I will word this answer carefully, because I don’t want to spoil the story for anyone who hasn’t read the book yet. However, you can say that Jim Yoder never viewed himself as a hero and at the beginning of the story really had no interest in God whatsoever. He thought he was in pretty good control of his life. But when reality strikes and he finds himself alone, away from all his friends, and on the run behind German lines, he realizes he really is not the captain of his own fate, that he could be shot and killed any moment. That’s when he begins recalling everything that he ever learned about God and begins to trust in Him instead of himself.

What advice would you give to a person trying to become a fiction writer?

This is a terrific question, but it’s also one that could fill up a whole book by itself. Today’s fiction writers face a lot of competition, so in order to rise above the mass of mediocre writing being done out there, I would give several starter tips:

1. Read–a lot! And I don’t mean short, frivolous stuff. Especially read books in the genre you want to write someday, and you’ll be filling your brain with good plots, good background information, good examples of grammar, etc. Even without taking a course in writing, people who read widely greatly expand their literary and historical horizons. At the same time, though, be discerning in what you read. Many novelists fill their stories with illicit relationships, vulgar language, and other unseemly details not fitting for the brain of a wholesome person. If you feed your brain unclean images and stories, you can pollute your thinking. I’m a Christian writer, and I don’t want to feed on literature that describes intricate details of things that God despises.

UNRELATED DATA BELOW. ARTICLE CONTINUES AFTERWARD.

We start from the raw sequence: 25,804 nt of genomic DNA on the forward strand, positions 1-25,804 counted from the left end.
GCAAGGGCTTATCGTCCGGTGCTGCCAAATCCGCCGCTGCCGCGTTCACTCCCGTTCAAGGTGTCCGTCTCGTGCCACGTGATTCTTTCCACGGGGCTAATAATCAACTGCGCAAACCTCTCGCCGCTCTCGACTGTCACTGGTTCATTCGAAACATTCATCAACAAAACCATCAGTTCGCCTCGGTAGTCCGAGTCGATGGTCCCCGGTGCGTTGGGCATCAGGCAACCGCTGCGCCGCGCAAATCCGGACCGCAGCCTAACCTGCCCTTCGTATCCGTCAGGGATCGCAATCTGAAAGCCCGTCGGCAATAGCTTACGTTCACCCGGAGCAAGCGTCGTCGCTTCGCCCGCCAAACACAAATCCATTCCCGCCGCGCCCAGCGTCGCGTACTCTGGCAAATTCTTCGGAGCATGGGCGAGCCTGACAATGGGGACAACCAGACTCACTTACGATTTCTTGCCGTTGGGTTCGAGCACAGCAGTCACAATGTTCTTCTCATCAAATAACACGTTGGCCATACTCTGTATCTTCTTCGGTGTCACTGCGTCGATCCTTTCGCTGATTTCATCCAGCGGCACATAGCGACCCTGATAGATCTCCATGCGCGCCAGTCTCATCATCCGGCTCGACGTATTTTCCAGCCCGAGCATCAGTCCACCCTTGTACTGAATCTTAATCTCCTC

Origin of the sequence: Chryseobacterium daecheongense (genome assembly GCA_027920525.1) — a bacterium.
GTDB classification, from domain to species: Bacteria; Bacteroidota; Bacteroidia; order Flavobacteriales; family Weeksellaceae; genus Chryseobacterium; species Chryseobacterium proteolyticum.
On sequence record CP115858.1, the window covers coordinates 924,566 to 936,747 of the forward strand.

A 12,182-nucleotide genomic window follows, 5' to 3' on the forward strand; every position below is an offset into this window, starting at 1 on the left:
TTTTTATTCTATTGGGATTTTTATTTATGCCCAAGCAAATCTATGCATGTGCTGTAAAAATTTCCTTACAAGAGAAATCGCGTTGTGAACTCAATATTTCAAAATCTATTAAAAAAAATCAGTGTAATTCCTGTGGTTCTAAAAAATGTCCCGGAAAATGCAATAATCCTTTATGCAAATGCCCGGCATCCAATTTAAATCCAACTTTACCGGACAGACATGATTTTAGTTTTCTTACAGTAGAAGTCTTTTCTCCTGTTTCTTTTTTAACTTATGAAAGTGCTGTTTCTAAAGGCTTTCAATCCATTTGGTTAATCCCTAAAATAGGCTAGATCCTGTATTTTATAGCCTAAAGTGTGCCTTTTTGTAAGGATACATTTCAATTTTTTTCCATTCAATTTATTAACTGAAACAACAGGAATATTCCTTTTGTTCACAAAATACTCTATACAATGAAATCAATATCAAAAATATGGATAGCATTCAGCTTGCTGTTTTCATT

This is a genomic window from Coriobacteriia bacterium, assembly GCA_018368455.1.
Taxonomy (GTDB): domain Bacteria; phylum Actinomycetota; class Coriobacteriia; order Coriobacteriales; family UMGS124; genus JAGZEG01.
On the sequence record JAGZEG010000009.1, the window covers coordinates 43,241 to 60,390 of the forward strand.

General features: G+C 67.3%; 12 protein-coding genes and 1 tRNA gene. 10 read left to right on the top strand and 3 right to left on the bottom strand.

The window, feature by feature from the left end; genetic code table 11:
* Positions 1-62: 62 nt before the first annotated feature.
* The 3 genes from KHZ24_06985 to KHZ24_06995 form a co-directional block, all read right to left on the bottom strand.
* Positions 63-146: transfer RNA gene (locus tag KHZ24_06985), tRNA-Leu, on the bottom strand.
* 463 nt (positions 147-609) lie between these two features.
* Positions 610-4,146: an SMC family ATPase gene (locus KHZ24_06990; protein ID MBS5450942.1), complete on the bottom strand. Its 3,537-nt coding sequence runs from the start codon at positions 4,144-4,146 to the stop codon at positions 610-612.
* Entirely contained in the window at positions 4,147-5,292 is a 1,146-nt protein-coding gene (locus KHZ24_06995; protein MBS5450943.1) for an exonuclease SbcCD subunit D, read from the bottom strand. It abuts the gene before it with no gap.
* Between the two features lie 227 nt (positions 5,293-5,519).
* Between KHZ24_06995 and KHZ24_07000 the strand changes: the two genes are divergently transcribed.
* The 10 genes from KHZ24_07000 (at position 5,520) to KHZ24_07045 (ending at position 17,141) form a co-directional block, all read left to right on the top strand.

2. Pay attention to good English. Learn the right way to punctuate. Study how quality writers use punctuation marks. Master proper spelling. If you depend on your computer’s spell-checker to get the spelling and punctuation correct, then you are headed for trouble. Very often your computer will not understand what you’re trying to spell when you write plain or plane, affect or effect, insure or ensure, etc. Words and punctuation form the writer’s toolbox. Master the use of your tools just as a carpenter masters his tools, and just as the surgeon learns how to use his surgical instruments.